To ‘Have the Language’
In the past few years, I have heard more and more people lament about their inability to discuss important issues by saying they didn’t “have the language” to articulate their thoughts before. For example, it’s a term I often hear used when people want to describe their difficulty discussing gender issues or being victims of abuse. Having the language means being able to have a descriptive, extended conversation about one’s thoughts and feelings. Without that ability, people run the risk of being identified as complainers, trouble makers, confused or crazy, compromising their identity and value.
So, what does that mean for people who do have the language? They are the most likely to persuade others. In our tense social climate, it is extraordinarily important for people to be able to relay their thoughts and feelings in a reasonable, logical, compelling manner, especially if they are adversely affected by a set of issues.
Language is power, and a great example is the success of the American conservative movement. In 2003, George Lakoff, a professor of linguistics and cognitive science at the University of California Berkeley, predicted that conservatives would dominate national debates through the use of language. He used “framing,” defining specific words and/or terms to form a concept, as the foundation for his argument. This not about ideology, by the way. I am a progressive, but I admire the conservatives’ attention to detail and ability to play the long game.
According to Lakoff:
“In Arnold Schwarzenegger's (2003 California gubernatorial Republican nomination) acceptance speech, he said, ‘When the people win, politics as usual loses.’ What's that about? Well, he knows that he's going to face a Democratic legislature, so what he has done is frame himself and also Republican politicians as the people, while framing Democratic politicians as politics as usual - in advance. The Democratic legislators won't know what hit them. They're automatically framed as enemies of the people.”
When asked why conservatives appear to be better than progressives at framing:
“Because they've put billions of dollars into it. Over the last 30 years their think tanks have made a heavy investment in ideas and in language. In 1970, [Supreme Court Justice] Lewis Powell wrote a fateful memo to the National Chamber of Commerce saying that all of our best students are becoming anti-business because of the Vietnam War, and that we needed to do something about it. Powell's agenda included getting wealthy conservatives to set up professorships, setting up institutes on and off campus where intellectuals would write books from a conservative business perspective, and setting up think tanks.
“And now…they have 1,500 conservative radio talk show hosts. They have a huge, very good operation, and they understand their own moral system. They understand what unites conservatives, and they understand how to talk about it, and they are constantly updating their research on how best to express their ideas.”
This made me think about my radio career. I struggled to connect with the audience of a hip hop and R&B radio station where I worked because I was uncompromising about my identity as an educated, articulate semi-formal speaker. I connected better with the listeners of the old school R&B station where I worked, but ultimately connected best with talk show audiences. I found a group whose language I spoke even when they disagreed with my points of view, and that breathed life into my identity and value.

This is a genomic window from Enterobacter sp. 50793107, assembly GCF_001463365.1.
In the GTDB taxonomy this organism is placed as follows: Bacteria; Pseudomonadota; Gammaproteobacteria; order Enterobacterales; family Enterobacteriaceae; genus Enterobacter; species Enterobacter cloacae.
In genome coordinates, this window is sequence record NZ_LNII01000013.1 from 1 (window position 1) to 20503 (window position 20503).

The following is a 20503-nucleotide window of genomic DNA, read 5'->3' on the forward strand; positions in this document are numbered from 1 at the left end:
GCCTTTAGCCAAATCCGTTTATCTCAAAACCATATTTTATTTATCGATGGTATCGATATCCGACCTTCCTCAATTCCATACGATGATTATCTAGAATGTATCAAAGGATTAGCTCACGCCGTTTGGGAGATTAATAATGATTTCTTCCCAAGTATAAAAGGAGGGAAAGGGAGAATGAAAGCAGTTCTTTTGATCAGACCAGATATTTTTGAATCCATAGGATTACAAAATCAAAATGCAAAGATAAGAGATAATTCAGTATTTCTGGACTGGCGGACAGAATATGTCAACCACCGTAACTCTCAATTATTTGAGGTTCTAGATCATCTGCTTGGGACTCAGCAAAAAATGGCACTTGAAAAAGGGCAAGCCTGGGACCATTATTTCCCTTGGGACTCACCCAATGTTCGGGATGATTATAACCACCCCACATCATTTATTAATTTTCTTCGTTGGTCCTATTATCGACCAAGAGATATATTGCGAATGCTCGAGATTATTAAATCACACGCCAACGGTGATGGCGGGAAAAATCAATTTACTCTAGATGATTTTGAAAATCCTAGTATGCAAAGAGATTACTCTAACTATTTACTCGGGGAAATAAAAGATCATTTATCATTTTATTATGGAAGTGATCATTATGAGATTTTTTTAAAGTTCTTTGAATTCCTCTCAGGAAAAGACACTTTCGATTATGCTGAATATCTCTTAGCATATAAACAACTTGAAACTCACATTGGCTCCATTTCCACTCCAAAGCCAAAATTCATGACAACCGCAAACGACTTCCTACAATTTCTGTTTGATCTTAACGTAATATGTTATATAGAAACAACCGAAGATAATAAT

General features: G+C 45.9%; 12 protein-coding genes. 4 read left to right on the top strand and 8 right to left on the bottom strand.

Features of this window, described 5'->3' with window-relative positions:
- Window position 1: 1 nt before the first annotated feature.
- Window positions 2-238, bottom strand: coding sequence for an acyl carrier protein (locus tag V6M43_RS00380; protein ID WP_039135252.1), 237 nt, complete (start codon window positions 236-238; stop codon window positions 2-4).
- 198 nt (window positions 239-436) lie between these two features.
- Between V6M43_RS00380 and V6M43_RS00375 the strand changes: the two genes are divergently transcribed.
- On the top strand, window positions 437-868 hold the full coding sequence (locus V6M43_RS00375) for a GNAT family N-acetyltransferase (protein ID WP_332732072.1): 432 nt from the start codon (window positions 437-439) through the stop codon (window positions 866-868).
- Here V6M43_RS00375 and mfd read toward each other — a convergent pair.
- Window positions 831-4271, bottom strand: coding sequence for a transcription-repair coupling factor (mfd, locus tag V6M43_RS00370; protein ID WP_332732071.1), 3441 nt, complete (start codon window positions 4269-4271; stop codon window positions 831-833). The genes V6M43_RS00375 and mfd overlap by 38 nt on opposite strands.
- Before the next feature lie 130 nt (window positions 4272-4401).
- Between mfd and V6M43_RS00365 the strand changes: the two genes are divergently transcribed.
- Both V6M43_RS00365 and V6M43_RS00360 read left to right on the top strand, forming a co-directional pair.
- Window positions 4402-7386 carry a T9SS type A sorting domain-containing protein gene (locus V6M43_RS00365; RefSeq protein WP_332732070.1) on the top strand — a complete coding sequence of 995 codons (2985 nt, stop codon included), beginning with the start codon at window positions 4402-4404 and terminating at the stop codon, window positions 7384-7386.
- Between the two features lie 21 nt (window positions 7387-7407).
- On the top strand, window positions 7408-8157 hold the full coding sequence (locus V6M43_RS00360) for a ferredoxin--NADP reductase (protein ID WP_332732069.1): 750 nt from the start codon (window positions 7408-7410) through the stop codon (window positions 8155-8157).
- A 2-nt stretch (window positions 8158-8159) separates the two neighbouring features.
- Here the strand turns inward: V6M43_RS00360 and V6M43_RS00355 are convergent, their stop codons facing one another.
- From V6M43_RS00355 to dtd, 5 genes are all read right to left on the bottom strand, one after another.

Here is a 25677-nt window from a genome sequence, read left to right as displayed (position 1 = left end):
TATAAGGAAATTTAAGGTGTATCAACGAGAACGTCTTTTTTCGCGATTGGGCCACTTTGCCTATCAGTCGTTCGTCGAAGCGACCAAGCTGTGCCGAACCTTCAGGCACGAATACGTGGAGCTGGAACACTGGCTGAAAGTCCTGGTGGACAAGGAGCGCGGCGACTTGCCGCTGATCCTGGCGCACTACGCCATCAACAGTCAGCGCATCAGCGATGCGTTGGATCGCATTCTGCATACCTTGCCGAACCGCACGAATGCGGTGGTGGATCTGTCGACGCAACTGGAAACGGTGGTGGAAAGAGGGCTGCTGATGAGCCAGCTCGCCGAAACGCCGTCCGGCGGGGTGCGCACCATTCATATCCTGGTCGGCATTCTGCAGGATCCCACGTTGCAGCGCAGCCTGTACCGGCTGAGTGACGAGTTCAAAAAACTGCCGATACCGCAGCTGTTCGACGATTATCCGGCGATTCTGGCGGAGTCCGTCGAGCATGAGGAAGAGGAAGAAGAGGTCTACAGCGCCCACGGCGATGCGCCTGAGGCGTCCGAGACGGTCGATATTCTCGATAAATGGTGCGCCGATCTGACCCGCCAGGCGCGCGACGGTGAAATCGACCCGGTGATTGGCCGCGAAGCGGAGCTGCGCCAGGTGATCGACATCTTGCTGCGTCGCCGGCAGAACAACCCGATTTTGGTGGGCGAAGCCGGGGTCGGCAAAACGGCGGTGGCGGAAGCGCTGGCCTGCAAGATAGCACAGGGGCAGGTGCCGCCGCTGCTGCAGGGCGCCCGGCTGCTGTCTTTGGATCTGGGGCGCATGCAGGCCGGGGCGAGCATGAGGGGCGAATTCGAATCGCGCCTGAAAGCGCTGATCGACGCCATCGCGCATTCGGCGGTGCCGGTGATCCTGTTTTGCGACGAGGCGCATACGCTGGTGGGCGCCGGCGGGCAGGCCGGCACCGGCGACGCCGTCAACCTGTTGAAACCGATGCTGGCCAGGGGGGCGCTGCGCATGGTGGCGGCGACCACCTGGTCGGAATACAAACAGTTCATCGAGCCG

It stands to reason that a significant part of having the language is vocabulary. You don’t have to go Michael Eric Dyson on folks, but a grasp of vocabulary strengthens one’s identity and value. InferCabulary points out that besides language development and communicating ideas, a strong vocabulary provides a foundation for reading comprehension, written success, and career success. Before you throw “duh” at me, go back to Lakoff’s noting that the conservative language agenda from nearly 50 years ago has included a significant investment in education.
Here’s where we get lost in the sauce—context. There are several types of context to consider when we are trying to form the language to discuss issues: historical, psychological, cultural, social, and physical. I think about when I hear White Americans refer to the 1950’s as the “good ol’ days.” Maybe that’s true in terms of overall economic growth and how the “innocence” of America was portrayed in music and media; but those weren’t great days to me, an African American who thinks of Jim Crow. Historical context gives me the language to persuade people to consider a more balanced view and context also enhances my identity and value as someone who brings a more thoughtful perspective to the conversation.
I understand that being able to persuade others goes deeper than language. At times, we’re fighting attitudes. Having the language, however, can provide the person making the argument confidence and a peace of mind.
My call, therefore, is for us to pay attention to the importance of language to our identity and value. To take having the language for granted is to miss countless opportunities to protect our dignity in critical spaces. If we can’t protect our dignity, we can’t celebrate who we are and our influence on those around us.